Proteins (Ssa1, Fes1S, and Fes1L) were expressed with N-terminal–cleavable 6xHis-SUMO tags in Escherichia coli. Details regarding the expression and purification are given elsewhere (Andréasson et al., 2008b ; Holmberg et al., 2014 ). Briefly, expression in strain BL21-SI/pCodonPlus (Thermo Fisher Scientific) was induced at room temperature by the addition 0.3 M NaCl and 0.5 mM isopropyl-β-d-thiogalactoside. After overnight expression, cells were harvested and mechanically disrupted, and the cell-free protein lysates were subjected to Ni–iminodiacetic acid chromatography. The 6xHis-SUMO tags were removed by digestion with Ulp1 protease.
Stopped-flow analysis was carried out using an Applied Photophysics SX20 instrument (Applied Photophysics, Leatherhead, United Kingdom) as previously described (Theyssen et al., 1996 ; Andréasson et al., 2010 ). For basal dissociation rate, 0.5 μM Ssa1 was incubated with MABA-ATP in 25 mM 4-(2-hydroxyethyl)-1-piperazineethanesulfonic acid–KOH, pH 7.5, 150 mM KCl, and 5 mM MgCl2 for 30 min at 30°C. Basal and induced rates were determined by mixing equal volumes of Ssa1-MABA-ADP solution with either 250 μM ATP solution or the same buffer supplemented with 2 μM of either Fes1L or Fes1S.
Live cells in 2% glucose solution were visualized, and images were captured using a Zeiss Axiovert 200 M inverted fluorescence microscope (Carl Zeiss, Jena, Germany), 63× oil immersion, DG4 light source (Sutter Instruments, Novato, CA) equipped with an AxioCam MRm camera (Carl Zeiss) and SlideBook 5.0 software (Intelligent Imaging Innovations, GmbH, Göttingen, Germany). Alternatively, for confocal microscopy, an inverted Zeiss LSM 780 microscope with a plan-apochromatic 63×/1.4 numerical aperture oil immersion lens was used. For confocal excitation of GFP, a 488-nm argon laser (25 mW) was set at 2.0%, and emission was detected between wavelengths 495 and 540 nm, and for mCherry, a 561-nm laser line (DPSS 561-10) was used at 2.0%, and emission was detected between 580 and 695 nm. Images were acquired and processed using SlideBook Reader or ZEN 2011 software. Image quantification was done using ImageJ software (National Institutes of Health, Bethesda, MD).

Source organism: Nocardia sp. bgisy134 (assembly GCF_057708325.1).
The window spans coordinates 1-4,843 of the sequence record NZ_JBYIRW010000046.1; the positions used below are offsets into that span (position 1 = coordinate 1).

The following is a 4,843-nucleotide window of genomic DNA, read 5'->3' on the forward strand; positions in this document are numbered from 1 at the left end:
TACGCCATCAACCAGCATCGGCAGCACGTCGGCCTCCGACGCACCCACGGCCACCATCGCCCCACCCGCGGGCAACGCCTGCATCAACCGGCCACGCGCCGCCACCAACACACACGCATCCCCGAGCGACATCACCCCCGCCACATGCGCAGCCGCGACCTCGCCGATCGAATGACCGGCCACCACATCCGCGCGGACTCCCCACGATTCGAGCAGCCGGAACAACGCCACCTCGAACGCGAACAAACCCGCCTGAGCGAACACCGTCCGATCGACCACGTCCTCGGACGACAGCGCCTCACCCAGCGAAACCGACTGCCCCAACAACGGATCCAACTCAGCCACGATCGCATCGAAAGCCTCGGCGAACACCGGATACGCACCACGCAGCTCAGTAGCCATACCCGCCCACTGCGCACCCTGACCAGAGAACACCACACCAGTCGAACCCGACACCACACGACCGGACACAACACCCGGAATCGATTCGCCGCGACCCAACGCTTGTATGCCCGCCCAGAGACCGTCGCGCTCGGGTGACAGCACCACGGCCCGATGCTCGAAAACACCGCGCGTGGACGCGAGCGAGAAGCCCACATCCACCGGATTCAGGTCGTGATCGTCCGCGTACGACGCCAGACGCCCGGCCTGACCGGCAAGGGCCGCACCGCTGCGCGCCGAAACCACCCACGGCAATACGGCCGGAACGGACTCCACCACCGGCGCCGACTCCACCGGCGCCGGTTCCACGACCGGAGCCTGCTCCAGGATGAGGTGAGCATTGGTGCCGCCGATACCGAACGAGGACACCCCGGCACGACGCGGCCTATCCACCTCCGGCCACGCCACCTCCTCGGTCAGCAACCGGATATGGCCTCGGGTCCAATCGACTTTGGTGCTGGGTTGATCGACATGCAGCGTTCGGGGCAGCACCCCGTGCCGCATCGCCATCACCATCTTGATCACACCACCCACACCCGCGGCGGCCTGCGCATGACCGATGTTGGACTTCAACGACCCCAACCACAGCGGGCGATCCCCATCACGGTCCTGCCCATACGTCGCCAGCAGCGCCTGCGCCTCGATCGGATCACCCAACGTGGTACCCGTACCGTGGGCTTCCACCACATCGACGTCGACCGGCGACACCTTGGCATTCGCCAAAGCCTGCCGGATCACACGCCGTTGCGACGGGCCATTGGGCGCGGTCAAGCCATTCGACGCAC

Strains expressing FFL-GFP-NES and FFL-GFP-NLS were grown at 25°C to logarithmic phase. The cultures were treated with cycloheximide (100 mg/l) before a 30-min heat shock at 43°C and allowed to recover at 25°C. Collected samples were mixed with d-luciferin (Sigma-Aldrich Sweden AB, Stockholm, Sweden) at a final concentration of 455 mg/l, and luminescence was determined using an Orion II Microplate Luminometer (Berthold Detection Systems GmbH, Pforzheim, Germany).